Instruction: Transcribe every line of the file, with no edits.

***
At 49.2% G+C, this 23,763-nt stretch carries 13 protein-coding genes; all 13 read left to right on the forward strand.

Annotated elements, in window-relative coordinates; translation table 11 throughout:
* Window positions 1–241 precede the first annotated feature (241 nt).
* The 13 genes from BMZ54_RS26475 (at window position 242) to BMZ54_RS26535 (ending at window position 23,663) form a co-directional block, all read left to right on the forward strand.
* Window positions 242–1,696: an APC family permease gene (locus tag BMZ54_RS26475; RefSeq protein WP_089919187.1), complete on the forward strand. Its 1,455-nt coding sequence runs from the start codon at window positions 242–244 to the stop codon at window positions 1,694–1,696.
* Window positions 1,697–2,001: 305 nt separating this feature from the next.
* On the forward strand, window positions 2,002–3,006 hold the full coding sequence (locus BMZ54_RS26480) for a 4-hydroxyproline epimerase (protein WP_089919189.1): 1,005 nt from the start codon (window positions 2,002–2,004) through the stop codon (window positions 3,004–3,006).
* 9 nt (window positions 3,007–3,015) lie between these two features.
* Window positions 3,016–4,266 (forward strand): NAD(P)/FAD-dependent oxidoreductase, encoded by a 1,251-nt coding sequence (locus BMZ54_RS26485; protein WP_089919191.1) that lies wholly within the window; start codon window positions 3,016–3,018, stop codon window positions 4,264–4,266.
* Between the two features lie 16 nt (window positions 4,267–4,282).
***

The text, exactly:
At 49.2% G+C, this 23,763-nt stretch carries 13 protein-coding genes; all 13 read left to right on the forward strand.

Annotated elements, in window-relative coordinates; translation table 11 throughout:
* Window positions 1–241 precede the first annotated feature (241 nt).
* The 13 genes from BMZ54_RS26475 (at window position 242) to BMZ54_RS26535 (ending at window position 23,663) form a co-directional block, all read left to right on the forward strand.
* Window positions 242–1,696: an APC family permease gene (locus tag BMZ54_RS26475; RefSeq protein WP_089919187.1), complete on the forward strand. Its 1,455-nt coding sequence runs from the start codon at window positions 242–244 to the stop codon at window positions 1,694–1,696.
* Window positions 1,697–2,001: 305 nt separating this feature from the next.
* On the forward strand, window positions 2,002–3,006 hold the full coding sequence (locus BMZ54_RS26480) for a 4-hydroxyproline epimerase (protein WP_089919189.1): 1,005 nt from the start codon (window positions 2,002–2,004) through the stop codon (window positions 3,004–3,006).
* 9 nt (window positions 3,007–3,015) lie between these two features.
* Window positions 3,016–4,266 (forward strand): NAD(P)/FAD-dependent oxidoreductase, encoded by a 1,251-nt coding sequence (locus BMZ54_RS26485; protein WP_089919191.1) that lies wholly within the window; start codon window positions 3,016–3,018, stop codon window positions 4,264–4,266.
* Between the two features lie 16 nt (window positions 4,267–4,282).